Casper, WY – State officials said that the Bureau of Land Management estimated the overall lease sale netted $14.7 million in Wyoming, approximately $1.8M more than the 2022 sale. Initially, over 250,000 acres were proposed.
However, that number was reduced to just over 127,000 acres–a drastic reduction in available acres for leasing bids.
Forty-nine parcels did not receive any bids. In prior years, many of these parcels could have been sold through the noncompetitive bid process, providing additional revenue for the state.
Without this program, the state does not receive any income.
The higher mandatory fees required by the Inflation Reduction Act mean higher fuel prices at the pump.
Since Wyoming receives 48 percent of royalty rates, bonus bids and rental payments, the State will receive more revenue due to the increased federal fees, which comes at a cost to consumers and the oil and gas economy.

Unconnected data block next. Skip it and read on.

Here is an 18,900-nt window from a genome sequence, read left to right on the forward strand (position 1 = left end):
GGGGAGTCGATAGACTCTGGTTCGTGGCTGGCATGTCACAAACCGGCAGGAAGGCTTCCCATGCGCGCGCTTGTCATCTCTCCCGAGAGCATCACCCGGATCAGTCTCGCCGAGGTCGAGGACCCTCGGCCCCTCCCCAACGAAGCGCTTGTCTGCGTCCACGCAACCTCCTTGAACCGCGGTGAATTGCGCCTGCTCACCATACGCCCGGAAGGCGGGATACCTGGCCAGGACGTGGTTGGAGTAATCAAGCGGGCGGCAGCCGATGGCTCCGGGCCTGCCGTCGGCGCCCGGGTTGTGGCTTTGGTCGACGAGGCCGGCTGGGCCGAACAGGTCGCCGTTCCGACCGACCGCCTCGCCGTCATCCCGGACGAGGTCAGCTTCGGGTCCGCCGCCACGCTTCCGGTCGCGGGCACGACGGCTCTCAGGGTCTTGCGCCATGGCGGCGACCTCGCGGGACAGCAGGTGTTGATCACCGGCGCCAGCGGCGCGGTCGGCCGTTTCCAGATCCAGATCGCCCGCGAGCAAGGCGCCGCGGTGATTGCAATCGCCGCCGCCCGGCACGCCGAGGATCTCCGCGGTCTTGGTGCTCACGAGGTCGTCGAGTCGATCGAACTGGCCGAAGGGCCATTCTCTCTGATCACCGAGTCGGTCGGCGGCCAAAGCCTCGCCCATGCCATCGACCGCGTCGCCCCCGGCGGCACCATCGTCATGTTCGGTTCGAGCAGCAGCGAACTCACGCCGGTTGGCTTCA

The Wyoming oil and gas industry has yet to regain the number of drilling rigs or employees it had in 2019. The number of drilling rigs for 2023 has hovered around 20, slightly more than half of the number in 2019.
This sale shows that the onerous federal requirements contribute to the slow recovery. Gas production continues to decline.